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Cadiz sets guidelines to protect NNNP areas

• GILBERT P. BAYORAN

Alarmed by the proliferation of illegal structures within the multi-use zone of the Northern Negros Natural Park located within the jurisdiction of Cadiz City, Mayor Salvador Escalante Jr. yesterday said that the Local Conservation Authority is formulating guidelines to govern the use of its natural resources.

With 80 percent of the road having been concreted, including those in the hinterlands of the city, Escalante said it attracts many people who started to explore new tourist destination areas of Cadiz City, while others started to build structures without securing permits from concerned government agencies.

He also noted waste being dumped in rivers by tourists.

Escalante, who met with members of the Local Conservation Team, stressed the need for being proactive, rather than going after the violators.

“They violated the law because they do not know what to do. If we have ground rules, they will follow it,” the mayor said.

Escalante also called on barangay officials in Cadiz City to be aware of their obligations, noting they are the ones who endorse the construction of any structure in their respective barangays, which is needed in securing a building permit.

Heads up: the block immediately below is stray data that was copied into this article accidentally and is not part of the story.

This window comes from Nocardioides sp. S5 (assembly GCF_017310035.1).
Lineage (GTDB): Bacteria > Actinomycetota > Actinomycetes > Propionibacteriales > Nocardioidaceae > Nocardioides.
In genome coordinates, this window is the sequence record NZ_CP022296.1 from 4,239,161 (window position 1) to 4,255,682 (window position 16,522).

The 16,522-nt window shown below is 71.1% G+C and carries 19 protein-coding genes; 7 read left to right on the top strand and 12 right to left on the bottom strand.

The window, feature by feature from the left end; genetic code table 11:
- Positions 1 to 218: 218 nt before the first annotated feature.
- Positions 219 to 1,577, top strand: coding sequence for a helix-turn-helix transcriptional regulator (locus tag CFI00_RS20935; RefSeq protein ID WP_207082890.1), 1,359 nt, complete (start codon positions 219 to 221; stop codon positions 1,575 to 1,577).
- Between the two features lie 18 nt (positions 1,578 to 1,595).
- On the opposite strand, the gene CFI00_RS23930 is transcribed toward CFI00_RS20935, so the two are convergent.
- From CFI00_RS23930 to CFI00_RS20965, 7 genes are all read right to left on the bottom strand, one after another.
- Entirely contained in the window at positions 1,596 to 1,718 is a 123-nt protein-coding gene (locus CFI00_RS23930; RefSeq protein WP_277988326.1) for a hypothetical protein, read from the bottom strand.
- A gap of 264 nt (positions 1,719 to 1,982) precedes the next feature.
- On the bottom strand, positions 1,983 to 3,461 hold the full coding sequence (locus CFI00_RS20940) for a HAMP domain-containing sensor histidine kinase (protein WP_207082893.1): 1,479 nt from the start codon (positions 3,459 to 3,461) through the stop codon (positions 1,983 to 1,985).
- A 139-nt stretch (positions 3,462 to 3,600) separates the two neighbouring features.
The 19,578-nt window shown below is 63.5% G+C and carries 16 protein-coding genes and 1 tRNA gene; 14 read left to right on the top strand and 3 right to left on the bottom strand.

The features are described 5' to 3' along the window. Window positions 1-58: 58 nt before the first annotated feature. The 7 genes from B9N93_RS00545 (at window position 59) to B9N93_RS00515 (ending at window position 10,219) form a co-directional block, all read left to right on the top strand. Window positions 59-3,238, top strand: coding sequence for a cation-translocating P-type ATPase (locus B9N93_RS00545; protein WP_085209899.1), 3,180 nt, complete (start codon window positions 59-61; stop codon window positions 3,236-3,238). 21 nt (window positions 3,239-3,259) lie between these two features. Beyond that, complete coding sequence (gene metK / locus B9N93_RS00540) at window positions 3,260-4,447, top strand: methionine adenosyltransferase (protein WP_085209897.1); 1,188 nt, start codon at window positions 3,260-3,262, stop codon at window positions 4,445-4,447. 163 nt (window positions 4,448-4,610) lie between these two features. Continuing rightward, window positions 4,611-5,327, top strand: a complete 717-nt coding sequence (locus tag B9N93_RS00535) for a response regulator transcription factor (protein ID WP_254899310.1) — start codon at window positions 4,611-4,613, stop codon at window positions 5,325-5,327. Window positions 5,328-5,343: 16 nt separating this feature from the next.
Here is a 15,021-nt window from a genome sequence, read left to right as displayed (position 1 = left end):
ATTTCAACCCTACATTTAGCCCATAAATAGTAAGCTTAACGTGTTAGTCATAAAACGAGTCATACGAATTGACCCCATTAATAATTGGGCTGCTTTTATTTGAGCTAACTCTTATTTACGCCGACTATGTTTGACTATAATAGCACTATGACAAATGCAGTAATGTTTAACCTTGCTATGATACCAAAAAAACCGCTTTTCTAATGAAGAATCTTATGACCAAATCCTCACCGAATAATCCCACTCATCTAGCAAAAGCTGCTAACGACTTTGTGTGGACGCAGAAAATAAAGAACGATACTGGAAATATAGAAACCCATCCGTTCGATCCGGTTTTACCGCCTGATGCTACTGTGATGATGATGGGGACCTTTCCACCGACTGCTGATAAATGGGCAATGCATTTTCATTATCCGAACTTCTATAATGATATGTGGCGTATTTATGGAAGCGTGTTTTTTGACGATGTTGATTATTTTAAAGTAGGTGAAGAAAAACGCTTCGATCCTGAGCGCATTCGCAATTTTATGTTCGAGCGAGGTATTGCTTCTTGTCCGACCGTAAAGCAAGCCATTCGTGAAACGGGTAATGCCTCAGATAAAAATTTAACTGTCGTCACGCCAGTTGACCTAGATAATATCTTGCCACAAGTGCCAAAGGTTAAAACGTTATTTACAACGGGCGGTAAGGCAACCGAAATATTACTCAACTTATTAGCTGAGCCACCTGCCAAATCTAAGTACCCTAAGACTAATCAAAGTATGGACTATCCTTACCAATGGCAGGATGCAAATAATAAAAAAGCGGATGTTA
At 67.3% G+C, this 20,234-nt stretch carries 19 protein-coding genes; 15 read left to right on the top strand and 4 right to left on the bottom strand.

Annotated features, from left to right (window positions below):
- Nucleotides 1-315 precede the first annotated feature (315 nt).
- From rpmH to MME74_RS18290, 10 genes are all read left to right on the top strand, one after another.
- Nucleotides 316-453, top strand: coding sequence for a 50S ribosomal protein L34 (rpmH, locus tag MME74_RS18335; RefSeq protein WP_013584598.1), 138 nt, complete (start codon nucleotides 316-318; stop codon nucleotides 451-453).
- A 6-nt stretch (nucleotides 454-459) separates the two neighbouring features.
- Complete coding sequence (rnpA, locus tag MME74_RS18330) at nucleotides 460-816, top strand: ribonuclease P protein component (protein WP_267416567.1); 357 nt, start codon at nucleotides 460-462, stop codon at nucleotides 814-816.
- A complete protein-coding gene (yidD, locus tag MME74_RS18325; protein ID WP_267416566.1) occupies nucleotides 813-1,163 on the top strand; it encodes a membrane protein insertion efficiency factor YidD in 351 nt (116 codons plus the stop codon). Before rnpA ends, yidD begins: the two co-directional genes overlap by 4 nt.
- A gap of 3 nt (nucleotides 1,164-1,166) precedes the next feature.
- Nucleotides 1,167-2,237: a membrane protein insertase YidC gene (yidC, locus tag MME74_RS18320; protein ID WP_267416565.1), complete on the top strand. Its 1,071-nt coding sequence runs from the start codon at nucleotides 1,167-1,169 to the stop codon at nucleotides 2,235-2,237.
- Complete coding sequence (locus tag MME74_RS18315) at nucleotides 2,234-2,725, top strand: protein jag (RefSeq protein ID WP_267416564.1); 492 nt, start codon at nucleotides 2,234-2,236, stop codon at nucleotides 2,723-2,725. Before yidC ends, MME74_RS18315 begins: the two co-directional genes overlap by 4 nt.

We encourage tourism, but in a controlled manner, in order to enjoy the natural resources of Cadiz City, he stressed.

In a report on Wednesday, the regional office of the Department of Environment and Natural Resources said that a notice of violation (NOV) and stoppage of an illegal construction was issued within Sitio Pakol, Barangay Celestino Villacin in Cadiz City.

Escalante also reported the construction of another structure in the area was also stopped by DENR, and charges have been filed against its owner.

Under Section 18 of Republic Act 11038 or the Expanded National Integrated Protected Areas System Act, it is unlawful for any person to occupy or dwell in any public land within the protected area without clearance from the Protected Area Management Board (PAMB), and such could warrant a fine of P200,000 to P1 million and/or imprisonment of one to six years.

“The case should also serve as a reminder to the public not to just to put up any structures on land that you don’t own,” Escalante said.

The city government is mobilizing 100 Bantay Bukid members who have been trained as forest rangers, in their campaign to protect the environment.*

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